Manduki Kriya is the 8th Kriya in this series of 20 Tantric Kriyas.
Manduki means “frog,” and kriya is “spiritual action or work.” This kriya takes us from the gross or physical sense of smell to the subtle essence of scent which emanates from the astral body. This can result in a beautiful intoxicating effect!
Our senses are considered our “organs of perception,” for it is through them we gather initial information. What we hear, what we smell, what we taste, what we touch, what we see… these physical senses are tools we use in order to learn about things in our physical world. Behind everything physical is a subtle aspect as well, like an “energetic essence”, a finer degree of the sense. The subtle essence of each sense is that which allows us to “feel” or “see” the chakras, for example. Or to “hear” the inner sounds of the heart at the anahata chakra. In this particular practice we are wishing to tap into the subtle essence of smell.
The muladhara chakra relates to the earth element, and the sense of smell. The earth element is the solid form of everything… bones, skin, rock, etc. It is our physical presence, which we are rooted in. We are also rooted in the sense of smell. Familiar smells can conjure up memories and bring us right back to our roots and history. New smells create new knowledge, connections and memories.
Take your time and enjoy this meditative practice. Do it often so you begin to tap into the subtler aspects of yoga, smell and the astral body.
So let’s begin.
- Sit in a kneeling position with the knees wide and toes together behind the buttocks. This is one variation of legs position for mandukasana. This assists in having a straight spine. Feel free to rest the buttocks on a cushion. If this seat is not comfortable on the knees, please choose one that is.
- Bring your attention to the Muladhara chakra at the base of the spine. This lower chakra is related to the earth element, they physical body, and the sense of smell.
- Bring your gaze to the tip of the nose in nasikagra drishti. I recommend you remove your glasses and keep the eyes soft so they don’t tire too much. This gaze creates a connection with all three eyes – the right, the left, and the third eye, between the eyebrows but in the mid brain.
- Apply amritpan khechari mudra during the practice (the tongue curls back into the soft palate, creating a bit of ujjayi breathing).
- The flow of breath resembles a cone shape, entering at each nostril and flowing through to the ajna chakra between the eyebrows in the mid brain, then flowing back out each nostril. It is very important to have no strain during the breathing.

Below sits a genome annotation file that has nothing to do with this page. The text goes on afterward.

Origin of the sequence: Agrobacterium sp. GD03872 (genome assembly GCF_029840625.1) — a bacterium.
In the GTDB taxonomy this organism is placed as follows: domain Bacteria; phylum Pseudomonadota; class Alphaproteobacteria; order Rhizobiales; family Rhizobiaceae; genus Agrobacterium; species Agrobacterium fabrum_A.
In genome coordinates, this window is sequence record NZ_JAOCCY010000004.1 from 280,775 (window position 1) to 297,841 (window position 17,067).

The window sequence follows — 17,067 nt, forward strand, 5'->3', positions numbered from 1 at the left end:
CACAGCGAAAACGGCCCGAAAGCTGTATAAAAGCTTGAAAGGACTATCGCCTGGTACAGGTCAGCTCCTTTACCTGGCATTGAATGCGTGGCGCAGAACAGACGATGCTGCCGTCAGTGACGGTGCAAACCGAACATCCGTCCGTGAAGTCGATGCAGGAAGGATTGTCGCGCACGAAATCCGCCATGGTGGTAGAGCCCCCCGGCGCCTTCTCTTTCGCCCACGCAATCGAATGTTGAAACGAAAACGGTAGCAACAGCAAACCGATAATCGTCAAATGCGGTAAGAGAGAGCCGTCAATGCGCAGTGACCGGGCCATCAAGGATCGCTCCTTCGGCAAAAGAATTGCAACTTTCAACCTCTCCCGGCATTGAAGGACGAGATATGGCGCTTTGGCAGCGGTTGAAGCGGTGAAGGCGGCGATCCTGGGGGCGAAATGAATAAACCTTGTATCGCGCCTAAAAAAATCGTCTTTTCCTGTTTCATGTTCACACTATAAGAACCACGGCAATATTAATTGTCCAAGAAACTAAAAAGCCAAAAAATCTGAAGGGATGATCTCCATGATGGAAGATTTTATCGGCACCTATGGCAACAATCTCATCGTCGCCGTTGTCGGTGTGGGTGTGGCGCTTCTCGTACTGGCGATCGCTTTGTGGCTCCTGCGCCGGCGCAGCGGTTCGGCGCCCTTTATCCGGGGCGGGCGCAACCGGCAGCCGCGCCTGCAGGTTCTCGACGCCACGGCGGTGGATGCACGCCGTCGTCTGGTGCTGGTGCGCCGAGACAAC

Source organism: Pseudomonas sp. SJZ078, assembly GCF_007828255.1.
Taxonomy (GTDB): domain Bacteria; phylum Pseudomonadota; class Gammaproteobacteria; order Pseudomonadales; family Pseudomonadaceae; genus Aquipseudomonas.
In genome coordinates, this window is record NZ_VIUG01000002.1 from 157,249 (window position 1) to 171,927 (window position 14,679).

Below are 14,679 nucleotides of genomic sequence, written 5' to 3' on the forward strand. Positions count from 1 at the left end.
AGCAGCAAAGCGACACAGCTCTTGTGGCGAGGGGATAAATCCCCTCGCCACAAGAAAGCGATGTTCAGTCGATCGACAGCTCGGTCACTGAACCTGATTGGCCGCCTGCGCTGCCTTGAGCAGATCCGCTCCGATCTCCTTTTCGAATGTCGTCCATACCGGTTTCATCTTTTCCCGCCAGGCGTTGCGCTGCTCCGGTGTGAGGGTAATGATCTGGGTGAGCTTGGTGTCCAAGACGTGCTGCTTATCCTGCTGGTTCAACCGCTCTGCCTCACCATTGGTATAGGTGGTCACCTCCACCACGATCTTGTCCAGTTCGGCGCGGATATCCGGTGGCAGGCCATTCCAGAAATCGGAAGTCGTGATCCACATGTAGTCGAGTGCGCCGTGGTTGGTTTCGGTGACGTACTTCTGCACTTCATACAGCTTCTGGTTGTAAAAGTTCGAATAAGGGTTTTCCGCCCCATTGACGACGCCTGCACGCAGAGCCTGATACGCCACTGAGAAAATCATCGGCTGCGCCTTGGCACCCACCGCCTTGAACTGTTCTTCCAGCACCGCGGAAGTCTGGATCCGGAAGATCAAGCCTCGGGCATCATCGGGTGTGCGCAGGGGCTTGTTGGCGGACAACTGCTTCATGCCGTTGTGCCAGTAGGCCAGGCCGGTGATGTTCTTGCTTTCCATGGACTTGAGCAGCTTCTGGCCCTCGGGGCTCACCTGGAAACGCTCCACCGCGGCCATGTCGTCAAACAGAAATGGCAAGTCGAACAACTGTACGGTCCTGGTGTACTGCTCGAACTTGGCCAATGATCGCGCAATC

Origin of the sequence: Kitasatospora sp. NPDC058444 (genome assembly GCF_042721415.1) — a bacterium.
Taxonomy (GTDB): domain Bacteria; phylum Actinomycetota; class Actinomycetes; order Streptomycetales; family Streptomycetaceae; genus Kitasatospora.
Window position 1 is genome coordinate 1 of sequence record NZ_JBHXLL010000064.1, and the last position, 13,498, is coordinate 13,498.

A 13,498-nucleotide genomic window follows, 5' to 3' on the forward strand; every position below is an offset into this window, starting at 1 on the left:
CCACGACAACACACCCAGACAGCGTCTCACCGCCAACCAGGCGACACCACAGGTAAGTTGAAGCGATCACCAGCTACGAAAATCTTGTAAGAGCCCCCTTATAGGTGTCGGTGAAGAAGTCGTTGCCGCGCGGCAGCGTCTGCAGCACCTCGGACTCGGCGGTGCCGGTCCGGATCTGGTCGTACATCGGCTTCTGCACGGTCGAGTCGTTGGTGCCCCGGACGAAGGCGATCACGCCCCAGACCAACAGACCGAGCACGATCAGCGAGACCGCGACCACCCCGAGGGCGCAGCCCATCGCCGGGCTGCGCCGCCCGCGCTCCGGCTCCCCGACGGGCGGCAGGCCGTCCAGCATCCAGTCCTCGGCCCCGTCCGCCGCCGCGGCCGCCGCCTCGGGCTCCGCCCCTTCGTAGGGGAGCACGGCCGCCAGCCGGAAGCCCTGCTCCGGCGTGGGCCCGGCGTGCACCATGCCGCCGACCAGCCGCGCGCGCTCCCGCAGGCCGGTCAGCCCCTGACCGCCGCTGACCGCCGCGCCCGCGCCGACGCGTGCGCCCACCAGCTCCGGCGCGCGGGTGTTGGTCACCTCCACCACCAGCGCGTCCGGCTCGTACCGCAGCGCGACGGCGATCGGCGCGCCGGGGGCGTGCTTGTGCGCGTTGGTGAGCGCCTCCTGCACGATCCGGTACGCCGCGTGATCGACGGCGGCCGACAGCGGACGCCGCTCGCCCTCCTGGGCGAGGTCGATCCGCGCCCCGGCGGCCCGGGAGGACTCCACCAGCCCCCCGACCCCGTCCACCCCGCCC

- Allow the breath to be slow and smooth in this conical flow while you sit quietly.
- Become aware of any subtle scents you smell. Simply notice. You may get a sense of sandalwood, which is said to be the scent of the astral body. If not, what essence of smell do you notice?
- Continue this practice until you feel the intoxicating effects, or up to three minutes.
- When you complete the practice, rub the palms of your hands together to get them warm, then cup them over the eyes. This will help your eyes to rest.
You can learn more about Manduki Kriya on page 152 in Letters from the Yoga Masters. If you wish to be guided through the practice, I have created a video of Manduki Kriya for you.
If you are just joining us here, I recommend you refer back to the SOYA blog learn the practice of Arohan and Awarohan and the previous kriyas. It will also be helpful to review Amritpan Khechari Mudra, page 127 of Letters from the Yoga Masters.
Remember, these practices are intended to thread one into the next, until eventually all 20 kriyas are completed in one sitting. Of course many of us do not have time to do this, so they are still very beautiful practices completed on their own. Enjoy!
Marion Mugs McConnell is the author of Letters from the Yoga Masters: Teachings Revealed through Correspondence from Paramhhansa Yogananda, Ramana Maharshi, Swami Sivananda, and Others, published by North Atlantic Books copyright © 2016 ISBN 978-1-62317-035-6. This is an excerpt of the book, and reprinted by permission of North Atlantic Books. All photos are used with permission.